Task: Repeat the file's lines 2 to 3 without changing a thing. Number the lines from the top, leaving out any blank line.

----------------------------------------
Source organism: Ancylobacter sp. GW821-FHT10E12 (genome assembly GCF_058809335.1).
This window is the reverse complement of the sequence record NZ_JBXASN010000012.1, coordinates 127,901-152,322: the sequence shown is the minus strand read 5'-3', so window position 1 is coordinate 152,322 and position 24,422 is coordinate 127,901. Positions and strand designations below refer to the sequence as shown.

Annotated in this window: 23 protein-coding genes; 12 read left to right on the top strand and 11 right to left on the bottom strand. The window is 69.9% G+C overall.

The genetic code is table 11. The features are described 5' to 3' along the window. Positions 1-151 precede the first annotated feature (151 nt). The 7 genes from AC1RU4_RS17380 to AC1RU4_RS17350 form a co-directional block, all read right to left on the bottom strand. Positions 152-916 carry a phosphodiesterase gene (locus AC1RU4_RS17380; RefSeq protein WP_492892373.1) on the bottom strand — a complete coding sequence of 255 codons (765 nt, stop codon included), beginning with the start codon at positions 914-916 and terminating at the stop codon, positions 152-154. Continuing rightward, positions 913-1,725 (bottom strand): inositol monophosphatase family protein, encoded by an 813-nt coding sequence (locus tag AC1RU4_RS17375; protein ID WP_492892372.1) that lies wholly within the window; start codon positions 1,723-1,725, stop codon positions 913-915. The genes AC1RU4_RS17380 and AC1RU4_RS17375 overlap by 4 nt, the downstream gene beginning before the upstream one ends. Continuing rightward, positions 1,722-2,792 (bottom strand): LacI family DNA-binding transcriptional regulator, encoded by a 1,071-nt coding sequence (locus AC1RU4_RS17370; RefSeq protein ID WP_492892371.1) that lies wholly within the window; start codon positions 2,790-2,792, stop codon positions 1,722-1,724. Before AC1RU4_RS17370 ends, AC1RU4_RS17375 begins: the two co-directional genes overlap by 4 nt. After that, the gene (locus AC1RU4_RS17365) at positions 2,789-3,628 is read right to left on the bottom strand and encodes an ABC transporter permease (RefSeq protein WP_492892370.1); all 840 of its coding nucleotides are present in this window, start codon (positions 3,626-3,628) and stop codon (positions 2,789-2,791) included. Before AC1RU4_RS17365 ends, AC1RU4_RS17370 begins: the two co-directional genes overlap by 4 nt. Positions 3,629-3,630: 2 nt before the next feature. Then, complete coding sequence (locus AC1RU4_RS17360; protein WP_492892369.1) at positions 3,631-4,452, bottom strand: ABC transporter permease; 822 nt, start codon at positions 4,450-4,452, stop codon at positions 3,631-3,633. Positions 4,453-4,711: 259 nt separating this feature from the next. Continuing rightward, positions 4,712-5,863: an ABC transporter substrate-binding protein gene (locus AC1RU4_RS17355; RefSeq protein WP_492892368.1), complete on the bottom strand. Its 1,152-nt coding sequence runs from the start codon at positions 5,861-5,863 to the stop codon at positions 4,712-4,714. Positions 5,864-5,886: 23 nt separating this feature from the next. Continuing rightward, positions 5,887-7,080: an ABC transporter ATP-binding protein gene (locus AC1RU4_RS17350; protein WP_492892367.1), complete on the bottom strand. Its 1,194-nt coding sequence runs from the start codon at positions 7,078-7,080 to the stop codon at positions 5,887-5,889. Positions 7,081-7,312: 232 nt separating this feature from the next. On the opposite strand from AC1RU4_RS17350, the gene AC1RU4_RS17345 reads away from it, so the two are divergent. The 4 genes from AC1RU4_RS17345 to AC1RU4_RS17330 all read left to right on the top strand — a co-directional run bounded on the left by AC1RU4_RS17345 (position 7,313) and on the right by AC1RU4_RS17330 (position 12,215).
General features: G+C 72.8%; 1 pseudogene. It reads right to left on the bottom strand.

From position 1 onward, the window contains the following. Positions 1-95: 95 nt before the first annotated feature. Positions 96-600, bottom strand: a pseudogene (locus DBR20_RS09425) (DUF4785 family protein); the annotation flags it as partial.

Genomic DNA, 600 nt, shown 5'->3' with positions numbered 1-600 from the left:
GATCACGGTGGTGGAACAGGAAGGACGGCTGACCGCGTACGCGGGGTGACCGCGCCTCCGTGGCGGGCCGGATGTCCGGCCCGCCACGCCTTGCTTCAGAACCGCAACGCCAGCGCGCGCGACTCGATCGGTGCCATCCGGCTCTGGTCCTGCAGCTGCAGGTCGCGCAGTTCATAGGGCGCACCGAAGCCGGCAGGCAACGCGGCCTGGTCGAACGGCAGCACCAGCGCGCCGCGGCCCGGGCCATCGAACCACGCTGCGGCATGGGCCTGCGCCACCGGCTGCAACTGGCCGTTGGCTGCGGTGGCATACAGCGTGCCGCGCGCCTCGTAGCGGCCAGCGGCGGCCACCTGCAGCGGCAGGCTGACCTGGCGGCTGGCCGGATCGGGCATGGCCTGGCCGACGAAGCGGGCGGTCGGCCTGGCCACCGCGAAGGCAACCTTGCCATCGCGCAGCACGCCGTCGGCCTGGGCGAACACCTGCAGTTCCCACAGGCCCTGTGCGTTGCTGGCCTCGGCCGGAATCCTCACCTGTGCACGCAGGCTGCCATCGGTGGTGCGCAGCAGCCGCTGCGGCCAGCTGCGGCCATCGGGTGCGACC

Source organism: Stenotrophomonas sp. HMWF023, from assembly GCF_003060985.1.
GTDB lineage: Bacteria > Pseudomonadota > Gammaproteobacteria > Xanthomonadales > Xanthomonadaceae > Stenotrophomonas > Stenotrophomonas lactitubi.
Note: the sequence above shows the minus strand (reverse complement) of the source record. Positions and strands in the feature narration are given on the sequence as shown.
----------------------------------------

This window is the reverse complement of the sequence record NZ_JBXASN010000012.1, coordinates 127,901-152,322: the sequence shown is the minus strand read 5'-3', so window position 1 is coordinate 152,322 and position 24,422 is coordinate 127,901. Positions and strand designations below refer to the sequence as shown.

Annotated in this window: 23 protein-coding genes; 12 read left to right on the top strand and 11 right to left on the bottom strand. The window is 69.9% G+C overall.